Security cooperation agreements have emerged as a significant mechanism used by the regime of Turkish President Recep Tayyip Erdoğan since the Gezi anti-government protests of 2013 to harass journalists and critics living abroad.
Research conducted by Nordic Monitor shows that the content of the security agreements has changed in parallel to the transformation of national legislation and that the new documents contain ambiguous copy-paste phrases designed to suppress government opponents outside the country, while the number of agreements has increased since the Gezi uprising.
The Gezi protests erupted in May 2013 over a government plan to destroy and redevelop a park near the famous Taksim Square in central İstanbul. Hundreds of thousands of people took to the streets in Turkey to protest Erdogan’s authoritarian policies. The Gezi protests were one of the largest protest rallies in modern Turkish history.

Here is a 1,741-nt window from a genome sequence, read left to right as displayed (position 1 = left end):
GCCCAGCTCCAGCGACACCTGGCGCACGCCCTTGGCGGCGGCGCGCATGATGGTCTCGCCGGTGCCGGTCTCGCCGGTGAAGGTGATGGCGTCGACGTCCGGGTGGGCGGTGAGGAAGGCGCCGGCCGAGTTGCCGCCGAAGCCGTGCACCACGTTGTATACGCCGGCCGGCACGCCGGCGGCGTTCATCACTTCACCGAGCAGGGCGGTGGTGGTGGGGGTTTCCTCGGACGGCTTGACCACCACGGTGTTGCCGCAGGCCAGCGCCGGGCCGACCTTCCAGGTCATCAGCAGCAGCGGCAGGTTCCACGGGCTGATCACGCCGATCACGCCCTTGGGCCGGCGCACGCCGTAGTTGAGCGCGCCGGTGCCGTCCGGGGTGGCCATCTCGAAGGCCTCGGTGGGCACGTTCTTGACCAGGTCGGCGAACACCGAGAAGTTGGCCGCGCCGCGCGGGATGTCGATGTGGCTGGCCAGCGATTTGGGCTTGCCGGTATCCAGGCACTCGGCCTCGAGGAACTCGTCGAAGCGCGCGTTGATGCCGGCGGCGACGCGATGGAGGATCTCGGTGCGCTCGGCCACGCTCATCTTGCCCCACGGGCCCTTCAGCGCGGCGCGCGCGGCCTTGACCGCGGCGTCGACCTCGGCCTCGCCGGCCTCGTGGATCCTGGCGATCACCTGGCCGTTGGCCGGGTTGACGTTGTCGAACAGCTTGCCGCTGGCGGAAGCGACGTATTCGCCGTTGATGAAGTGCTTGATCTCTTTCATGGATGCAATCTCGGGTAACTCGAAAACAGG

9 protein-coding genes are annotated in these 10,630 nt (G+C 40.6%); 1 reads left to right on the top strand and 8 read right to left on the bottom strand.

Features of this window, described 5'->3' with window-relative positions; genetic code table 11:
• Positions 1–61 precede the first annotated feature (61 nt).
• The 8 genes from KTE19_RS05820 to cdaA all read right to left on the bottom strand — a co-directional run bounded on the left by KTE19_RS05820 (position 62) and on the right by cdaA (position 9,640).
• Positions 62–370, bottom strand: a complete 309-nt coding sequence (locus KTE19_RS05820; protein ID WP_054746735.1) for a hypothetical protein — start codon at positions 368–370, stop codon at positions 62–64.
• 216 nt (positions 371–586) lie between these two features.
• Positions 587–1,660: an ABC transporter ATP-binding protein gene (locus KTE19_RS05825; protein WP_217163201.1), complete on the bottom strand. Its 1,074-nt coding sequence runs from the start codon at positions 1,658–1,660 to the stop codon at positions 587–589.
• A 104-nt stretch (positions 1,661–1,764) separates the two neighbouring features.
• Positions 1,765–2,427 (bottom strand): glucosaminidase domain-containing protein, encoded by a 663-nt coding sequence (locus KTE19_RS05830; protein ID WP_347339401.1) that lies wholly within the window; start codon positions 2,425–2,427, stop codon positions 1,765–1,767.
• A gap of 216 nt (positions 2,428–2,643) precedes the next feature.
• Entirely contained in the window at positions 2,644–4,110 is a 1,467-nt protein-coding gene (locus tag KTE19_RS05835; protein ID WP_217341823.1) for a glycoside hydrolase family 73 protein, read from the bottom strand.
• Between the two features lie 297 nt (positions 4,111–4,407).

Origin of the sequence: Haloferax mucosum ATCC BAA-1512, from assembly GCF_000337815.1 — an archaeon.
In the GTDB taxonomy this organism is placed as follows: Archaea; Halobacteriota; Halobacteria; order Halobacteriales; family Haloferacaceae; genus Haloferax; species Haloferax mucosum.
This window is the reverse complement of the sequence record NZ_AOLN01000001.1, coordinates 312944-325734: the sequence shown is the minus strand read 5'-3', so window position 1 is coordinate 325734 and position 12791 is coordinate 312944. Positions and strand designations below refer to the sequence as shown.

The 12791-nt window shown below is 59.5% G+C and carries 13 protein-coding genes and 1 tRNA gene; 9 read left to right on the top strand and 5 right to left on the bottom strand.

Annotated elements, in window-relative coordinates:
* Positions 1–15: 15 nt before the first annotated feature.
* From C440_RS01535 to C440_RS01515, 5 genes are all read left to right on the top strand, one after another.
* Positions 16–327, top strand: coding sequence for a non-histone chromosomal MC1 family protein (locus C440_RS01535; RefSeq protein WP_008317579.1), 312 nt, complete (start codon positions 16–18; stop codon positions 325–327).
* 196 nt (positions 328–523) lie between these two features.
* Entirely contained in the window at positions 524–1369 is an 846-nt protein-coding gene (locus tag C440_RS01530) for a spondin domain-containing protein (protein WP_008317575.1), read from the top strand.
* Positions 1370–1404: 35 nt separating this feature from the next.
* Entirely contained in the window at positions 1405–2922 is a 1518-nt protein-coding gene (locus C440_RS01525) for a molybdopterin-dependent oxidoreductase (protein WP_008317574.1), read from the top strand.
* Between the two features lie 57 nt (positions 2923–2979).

Erdoğan’s strategy of repressing critics and journalists and of destroying freedoms guaranteed by the Turkish constitution and relevant domestic laws accelerated after the Gezi protests. Turkey’s anti-democratic process took on new momentum after corruption scandals that incriminated Erdoğan became public knowledge in the December 17-25, 2013 period. (nordicmonitor.com)